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Domain Description: Validating the Interpretation of the TOEFL iBT Speaking Scores for International Teaching Assistant Screening and Certification Purposes TOEFL ITA

Author(s):
Cotos, Elena; Chung, Yoo-Ree
Publication Year:
2018
Report Number:
RR-18-45, TOEFL-RR-85
Source:
ETS Research Report
Document Type:
Report
Page Count:
26
Subject/Key Words:
TOEFL iBT, Speaking Tests, Test Scores, International Teaching Assistant (ITA), Screening, Certification, Corpus Linguistics, Curriculum Genres, Domain Descriptions, Graduate Students, International Students, Test Validity, Higher Education

Abstract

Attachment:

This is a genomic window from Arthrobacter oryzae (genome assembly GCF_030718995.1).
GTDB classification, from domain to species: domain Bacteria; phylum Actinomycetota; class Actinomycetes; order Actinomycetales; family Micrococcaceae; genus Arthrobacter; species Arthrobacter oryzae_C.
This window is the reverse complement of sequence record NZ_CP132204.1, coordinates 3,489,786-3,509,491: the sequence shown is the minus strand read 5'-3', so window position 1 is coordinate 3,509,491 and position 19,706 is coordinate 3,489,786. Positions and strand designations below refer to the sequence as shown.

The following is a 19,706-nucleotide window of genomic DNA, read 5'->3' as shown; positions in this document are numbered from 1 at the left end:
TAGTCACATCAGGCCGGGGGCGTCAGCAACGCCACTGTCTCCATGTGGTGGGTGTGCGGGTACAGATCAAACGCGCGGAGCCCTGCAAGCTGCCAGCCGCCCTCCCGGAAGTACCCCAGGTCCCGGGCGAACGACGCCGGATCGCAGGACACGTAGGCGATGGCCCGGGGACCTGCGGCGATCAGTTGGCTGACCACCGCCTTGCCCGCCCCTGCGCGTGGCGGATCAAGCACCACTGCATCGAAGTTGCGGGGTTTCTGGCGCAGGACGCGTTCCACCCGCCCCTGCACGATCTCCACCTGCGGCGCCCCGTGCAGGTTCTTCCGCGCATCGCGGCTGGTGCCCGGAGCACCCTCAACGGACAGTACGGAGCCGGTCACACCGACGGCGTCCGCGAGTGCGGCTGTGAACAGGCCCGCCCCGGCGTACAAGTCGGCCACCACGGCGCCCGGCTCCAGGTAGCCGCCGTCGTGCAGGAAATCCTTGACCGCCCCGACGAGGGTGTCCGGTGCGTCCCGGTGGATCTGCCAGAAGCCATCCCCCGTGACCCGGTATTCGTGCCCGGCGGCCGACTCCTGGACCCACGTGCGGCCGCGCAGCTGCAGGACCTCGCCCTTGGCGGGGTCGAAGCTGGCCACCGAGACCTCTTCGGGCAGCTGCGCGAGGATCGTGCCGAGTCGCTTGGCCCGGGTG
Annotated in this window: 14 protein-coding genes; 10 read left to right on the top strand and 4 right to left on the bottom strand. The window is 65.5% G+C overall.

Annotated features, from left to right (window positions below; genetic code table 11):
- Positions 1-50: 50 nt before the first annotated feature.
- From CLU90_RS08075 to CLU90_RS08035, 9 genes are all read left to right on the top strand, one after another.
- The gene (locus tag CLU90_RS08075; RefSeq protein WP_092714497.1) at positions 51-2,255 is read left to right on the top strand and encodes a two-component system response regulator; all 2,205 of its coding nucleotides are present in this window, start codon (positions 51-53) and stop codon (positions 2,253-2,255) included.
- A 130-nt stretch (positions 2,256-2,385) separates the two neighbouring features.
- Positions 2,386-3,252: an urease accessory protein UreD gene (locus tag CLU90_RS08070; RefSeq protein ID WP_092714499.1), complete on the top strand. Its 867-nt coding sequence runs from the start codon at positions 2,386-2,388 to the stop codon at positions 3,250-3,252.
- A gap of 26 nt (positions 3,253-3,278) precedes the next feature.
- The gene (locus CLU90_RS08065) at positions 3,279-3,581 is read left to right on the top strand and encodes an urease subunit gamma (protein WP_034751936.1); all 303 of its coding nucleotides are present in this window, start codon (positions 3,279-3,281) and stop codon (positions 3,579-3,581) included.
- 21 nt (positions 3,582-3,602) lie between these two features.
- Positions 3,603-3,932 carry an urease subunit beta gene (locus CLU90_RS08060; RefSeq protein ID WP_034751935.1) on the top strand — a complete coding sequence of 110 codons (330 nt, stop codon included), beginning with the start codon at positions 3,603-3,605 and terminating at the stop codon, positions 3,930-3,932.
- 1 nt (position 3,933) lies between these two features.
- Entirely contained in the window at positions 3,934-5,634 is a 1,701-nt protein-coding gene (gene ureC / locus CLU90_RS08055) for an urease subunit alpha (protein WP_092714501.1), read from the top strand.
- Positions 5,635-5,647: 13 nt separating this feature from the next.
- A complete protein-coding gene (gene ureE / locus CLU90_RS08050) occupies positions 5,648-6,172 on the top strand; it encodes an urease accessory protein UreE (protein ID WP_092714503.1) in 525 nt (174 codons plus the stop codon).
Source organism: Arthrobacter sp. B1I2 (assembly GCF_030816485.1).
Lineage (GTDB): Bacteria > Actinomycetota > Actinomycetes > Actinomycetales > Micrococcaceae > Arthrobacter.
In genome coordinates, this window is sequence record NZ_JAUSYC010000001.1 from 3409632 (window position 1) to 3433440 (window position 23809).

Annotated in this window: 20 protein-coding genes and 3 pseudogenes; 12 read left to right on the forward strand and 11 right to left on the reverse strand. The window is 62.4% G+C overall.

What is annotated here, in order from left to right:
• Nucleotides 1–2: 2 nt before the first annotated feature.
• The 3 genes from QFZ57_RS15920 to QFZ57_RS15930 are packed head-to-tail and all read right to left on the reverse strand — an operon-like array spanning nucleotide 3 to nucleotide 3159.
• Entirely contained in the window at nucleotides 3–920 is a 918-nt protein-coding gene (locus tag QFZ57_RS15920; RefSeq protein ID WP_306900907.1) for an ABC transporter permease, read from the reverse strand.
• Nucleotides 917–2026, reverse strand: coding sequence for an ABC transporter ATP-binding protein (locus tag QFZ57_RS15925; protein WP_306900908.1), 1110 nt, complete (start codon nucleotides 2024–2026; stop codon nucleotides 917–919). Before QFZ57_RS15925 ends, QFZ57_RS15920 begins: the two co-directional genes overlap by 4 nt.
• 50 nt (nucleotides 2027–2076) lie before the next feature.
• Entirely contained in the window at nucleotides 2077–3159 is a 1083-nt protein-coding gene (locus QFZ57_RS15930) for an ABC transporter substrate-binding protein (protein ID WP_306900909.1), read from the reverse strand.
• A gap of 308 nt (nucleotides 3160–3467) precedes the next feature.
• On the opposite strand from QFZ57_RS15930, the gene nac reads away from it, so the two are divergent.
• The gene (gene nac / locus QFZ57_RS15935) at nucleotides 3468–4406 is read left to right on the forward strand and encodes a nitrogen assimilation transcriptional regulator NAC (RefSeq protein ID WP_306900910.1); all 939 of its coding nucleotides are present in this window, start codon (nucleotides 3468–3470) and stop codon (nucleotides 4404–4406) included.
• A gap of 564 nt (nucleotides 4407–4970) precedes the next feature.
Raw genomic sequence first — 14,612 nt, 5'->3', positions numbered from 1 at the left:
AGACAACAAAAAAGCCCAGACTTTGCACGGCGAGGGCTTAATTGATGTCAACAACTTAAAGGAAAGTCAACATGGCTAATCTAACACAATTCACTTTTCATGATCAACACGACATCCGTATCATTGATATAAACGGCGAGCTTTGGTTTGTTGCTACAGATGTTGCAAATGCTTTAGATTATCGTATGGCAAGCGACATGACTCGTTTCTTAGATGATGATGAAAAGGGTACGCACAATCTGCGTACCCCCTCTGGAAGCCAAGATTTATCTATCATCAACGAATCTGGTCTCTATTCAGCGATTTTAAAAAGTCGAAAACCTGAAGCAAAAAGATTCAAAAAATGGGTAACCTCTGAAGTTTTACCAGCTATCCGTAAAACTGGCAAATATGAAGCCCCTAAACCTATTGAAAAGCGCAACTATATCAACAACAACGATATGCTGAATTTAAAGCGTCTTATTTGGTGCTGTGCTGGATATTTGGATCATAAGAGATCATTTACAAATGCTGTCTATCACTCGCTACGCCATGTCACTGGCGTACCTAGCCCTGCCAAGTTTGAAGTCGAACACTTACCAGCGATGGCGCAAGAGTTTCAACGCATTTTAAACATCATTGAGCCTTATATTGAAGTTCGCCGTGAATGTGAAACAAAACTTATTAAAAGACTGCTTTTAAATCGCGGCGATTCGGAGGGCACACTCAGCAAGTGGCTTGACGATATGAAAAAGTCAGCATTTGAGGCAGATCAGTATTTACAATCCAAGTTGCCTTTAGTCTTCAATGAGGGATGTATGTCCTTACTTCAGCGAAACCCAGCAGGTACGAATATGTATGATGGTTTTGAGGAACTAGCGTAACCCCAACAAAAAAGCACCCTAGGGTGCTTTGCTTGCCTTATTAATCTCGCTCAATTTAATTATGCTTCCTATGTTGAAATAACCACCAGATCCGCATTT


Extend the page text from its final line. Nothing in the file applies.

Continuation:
In the past 2 decades, there has been an increasing tendency to use scores from the TOEFL iBT Speaking test for decisions regarding the certification of international graduate students as teaching assistants at North American universities. To obtain validity evidence in support of the usefulness of the speaking scores for this secondary use of the test, this study adopted the argument‐based approach to validation. Focusing on the domain description inference in the TOEFL interpretive argument, the study investigated whether the language functions elicited by TOEFL iBT Speaking tasks can be identified in authentic discourse produced by international teaching assistants (ITAs) with different instructional roles. We compiled and analyzed 2 corpora—a TOEFL iBT speech corpus and an ITA speech corpus. The TOEFL corpus contained 2,738 responses to integrated and independent tasks. The ITA corpus of 119 spoken texts included multiple disciplines and 3 instructional genres: lab, recitation, and lecture. The 2 corpora were manually annotated using the knowledge framework (Mohan, 1986), which is a heuristic in systemic functional linguistics (SFL) used to identify knowledge structures (KSs) and language functions based on how linguistic choices function in the discourse. Then, the following types of data were quantitatively analyzed: discourse units annotated per KS category, discourse units annotated per language function, KS categories occurring in each text, language functions occurring in each text, and KSs and functions from each component of the spoken corpora. The corpus data revealed how the language functions were realized and how they varied. Overall, the results indicated that TOEFL iBT Speaking tasks elicit most of the language functions identified in ITA discourse, suggesting that this test accounts for the functional language ability necessary for effective instructional performance as a teaching assistant in the target domain of language use. The discrepancy detected in the use of some functions pertaining to 2 KSs warrants further examination of the extent to which it may impact secondary test use and score interpretation.

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